Tuesday, July 3, 2007

Book Meme: Indian Writing

It seems like le plus awesome Neha Vish is feeling a little better these days, so I'm going to follow her good example and continue the "Indian Writing" meme.

I could give you a list of all the Indian novels and plays I've read in the past year, but that would be dull. Though it is a rather estimable list. ^__^

Instead I'll give you a few anecdotes.

One: When I was in high school, I gave my father a copy of The Satanic Verses for a Christmas present. I had never read the book, and had no idea what it was about, but determined that if it was good enough to get Rushdie kicked out of his country, it was good enough for my dad to read.

(I don't believe he ever read it.)

Two: When I was in college, housesitting for a professor who got The New Yorker, I read an excerpt from The Namesake. In fact, I read it three times. It contained two chunks from the book -- the scene with the train accident, and the scene where little Gogol goes to kindergarten. I re-read it three times because of the scene with the train; perhaps because Ashoke was saved from death by reading. At any rate, it fascinated me and I marked the book down as something I wanted to read when it eventually made it to the libraries.

A few years later, I read it. I was completely disappointed.

Three: After The Inheritance of Loss won the Booker, I got my name on a list of people to read it at the university library. I had to wait almost three months between the announcement of the prize and my turn to check the book out.

Near the beginning of the text, Desai gives us a visual picture of Sai (the book's young female character) which I can't quote here for you because I don't have a copy at present. However, it was something along the lines of "she had her hair braided into two sloppy pigtails and was wearing a faded t-shirt."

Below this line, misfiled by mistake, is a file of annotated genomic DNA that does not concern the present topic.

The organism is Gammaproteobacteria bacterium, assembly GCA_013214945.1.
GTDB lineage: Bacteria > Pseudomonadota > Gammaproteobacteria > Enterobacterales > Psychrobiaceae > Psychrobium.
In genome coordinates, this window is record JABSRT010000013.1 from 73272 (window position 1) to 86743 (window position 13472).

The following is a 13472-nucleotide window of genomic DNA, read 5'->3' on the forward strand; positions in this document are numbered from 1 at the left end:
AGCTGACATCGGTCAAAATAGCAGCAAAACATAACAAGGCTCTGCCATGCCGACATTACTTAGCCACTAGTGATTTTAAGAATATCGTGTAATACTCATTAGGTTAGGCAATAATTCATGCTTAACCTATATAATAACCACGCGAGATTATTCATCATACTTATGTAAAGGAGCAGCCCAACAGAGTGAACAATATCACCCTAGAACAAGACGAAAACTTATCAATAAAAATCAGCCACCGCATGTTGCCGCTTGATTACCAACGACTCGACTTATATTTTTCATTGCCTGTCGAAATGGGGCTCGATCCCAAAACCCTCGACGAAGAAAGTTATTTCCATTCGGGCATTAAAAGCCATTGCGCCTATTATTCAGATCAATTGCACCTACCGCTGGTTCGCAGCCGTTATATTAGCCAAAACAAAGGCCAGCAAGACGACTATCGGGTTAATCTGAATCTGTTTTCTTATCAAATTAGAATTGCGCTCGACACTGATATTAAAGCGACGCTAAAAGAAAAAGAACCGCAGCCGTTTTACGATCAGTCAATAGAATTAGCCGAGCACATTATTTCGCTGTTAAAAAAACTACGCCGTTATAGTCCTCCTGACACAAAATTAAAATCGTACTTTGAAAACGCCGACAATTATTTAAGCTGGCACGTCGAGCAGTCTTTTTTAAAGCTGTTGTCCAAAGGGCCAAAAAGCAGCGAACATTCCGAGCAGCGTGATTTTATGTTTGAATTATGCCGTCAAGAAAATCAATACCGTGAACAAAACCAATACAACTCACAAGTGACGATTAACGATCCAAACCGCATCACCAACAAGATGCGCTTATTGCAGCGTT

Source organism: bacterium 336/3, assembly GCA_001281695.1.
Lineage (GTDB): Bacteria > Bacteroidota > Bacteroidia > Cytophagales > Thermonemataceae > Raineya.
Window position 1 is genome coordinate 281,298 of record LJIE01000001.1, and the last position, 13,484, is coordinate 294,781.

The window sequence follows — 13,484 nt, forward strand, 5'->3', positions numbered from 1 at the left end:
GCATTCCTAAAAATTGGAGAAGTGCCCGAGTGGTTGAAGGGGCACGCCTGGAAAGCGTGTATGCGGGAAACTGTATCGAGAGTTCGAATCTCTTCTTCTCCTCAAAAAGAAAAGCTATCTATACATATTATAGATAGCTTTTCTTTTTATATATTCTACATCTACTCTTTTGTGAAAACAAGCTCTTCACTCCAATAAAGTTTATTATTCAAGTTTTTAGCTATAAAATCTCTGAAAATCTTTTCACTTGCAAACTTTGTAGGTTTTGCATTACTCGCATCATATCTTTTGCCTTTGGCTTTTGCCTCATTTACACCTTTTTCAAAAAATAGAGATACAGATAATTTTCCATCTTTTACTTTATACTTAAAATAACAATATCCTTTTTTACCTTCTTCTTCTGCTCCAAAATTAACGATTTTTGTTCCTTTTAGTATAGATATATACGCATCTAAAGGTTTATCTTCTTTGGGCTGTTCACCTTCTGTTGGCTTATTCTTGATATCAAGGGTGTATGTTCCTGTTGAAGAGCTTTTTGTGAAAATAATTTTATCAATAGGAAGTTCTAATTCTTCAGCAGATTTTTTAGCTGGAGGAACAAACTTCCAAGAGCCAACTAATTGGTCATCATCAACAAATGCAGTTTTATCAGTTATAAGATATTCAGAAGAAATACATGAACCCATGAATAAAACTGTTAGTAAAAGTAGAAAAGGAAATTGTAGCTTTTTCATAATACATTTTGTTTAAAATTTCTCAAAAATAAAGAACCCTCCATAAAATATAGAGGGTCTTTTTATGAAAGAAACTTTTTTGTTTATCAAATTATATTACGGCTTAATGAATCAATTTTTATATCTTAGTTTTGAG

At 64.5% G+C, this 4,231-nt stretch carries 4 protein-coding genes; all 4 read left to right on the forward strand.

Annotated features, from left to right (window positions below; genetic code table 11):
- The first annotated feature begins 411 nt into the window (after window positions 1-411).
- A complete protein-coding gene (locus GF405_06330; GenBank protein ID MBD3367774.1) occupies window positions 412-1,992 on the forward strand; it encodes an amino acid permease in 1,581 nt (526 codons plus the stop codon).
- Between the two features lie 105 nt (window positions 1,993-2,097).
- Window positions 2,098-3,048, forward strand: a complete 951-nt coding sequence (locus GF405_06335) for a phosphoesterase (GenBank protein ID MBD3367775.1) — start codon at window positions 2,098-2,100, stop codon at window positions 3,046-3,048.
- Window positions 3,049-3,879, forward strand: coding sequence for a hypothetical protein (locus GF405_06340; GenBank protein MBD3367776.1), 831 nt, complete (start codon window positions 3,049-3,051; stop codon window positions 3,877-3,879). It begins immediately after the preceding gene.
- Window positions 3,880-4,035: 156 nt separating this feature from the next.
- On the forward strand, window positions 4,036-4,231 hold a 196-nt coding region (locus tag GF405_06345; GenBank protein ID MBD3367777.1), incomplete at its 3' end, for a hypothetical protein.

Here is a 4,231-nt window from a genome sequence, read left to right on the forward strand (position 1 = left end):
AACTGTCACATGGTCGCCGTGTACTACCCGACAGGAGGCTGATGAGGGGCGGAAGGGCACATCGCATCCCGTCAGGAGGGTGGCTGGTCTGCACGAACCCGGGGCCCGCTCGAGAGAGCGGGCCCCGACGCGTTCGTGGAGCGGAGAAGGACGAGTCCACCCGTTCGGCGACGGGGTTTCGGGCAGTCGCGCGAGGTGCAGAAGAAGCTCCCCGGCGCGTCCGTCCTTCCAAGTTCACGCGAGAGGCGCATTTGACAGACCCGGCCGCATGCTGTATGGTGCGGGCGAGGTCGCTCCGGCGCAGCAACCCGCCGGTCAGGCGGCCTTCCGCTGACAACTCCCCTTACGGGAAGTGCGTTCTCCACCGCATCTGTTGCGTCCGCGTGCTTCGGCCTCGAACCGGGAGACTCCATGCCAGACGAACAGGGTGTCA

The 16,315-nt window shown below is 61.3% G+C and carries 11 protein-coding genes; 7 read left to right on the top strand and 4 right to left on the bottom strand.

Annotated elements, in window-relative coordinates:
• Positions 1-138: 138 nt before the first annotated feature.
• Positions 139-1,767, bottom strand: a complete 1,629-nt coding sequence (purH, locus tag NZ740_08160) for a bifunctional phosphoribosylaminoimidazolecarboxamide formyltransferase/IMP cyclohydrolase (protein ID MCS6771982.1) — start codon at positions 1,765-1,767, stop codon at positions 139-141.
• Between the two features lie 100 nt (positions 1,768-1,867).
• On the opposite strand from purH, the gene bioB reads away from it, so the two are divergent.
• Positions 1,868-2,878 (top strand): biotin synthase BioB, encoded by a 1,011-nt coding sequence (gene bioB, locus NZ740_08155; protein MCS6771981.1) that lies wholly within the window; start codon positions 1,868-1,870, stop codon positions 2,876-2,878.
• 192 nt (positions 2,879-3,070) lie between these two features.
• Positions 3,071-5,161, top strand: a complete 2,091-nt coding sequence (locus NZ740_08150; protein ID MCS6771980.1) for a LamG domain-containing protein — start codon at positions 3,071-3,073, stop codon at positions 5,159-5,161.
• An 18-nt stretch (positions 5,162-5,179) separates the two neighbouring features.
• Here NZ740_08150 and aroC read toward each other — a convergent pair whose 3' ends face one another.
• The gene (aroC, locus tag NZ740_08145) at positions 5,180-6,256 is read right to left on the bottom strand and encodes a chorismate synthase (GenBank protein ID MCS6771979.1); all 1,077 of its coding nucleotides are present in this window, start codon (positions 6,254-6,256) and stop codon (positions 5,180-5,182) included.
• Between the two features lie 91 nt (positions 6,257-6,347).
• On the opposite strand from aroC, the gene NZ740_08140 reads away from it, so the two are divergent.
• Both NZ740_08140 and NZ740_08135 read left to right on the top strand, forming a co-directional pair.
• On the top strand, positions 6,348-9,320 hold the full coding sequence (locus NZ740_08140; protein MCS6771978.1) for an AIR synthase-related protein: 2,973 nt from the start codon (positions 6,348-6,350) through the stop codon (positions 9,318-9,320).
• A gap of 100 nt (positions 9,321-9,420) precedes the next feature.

I, at that very moment, had my hair braided into two sloppy pigtails and was wearing a faded t-shirt. There was a mild burst of excitement. I always like it when sympathetic literary characters look rather like me.

A few pages later, still reading, it suddenly came to me that no, of course Sai wouldn't "look like me," and that I had been naive -- or something else -- to make that assumption.

And later, a bit of a mental debate about which was the stronger qualifier of similarity -- Sai's pigtails, which she chose, or her "ethnicity," which was conferred at birth.

Four: Halfway through A Suitable Boy, suddenly realizing with horror that Seth's epigram

Someone is stabbed in Brahmpur, someone dies
A private shame is viewed by public eyes.
actually meant that one of my beloved characters was going to die. I knew that I could solve this feeling of uncertain dread by peeking to the end of the book to see who it was, but I willed myself not to, and spent the next three hundred pages praying it wasn't Amit.

(Following Neha's example, I'm not going to tag. If you want to play, play. ^__^)

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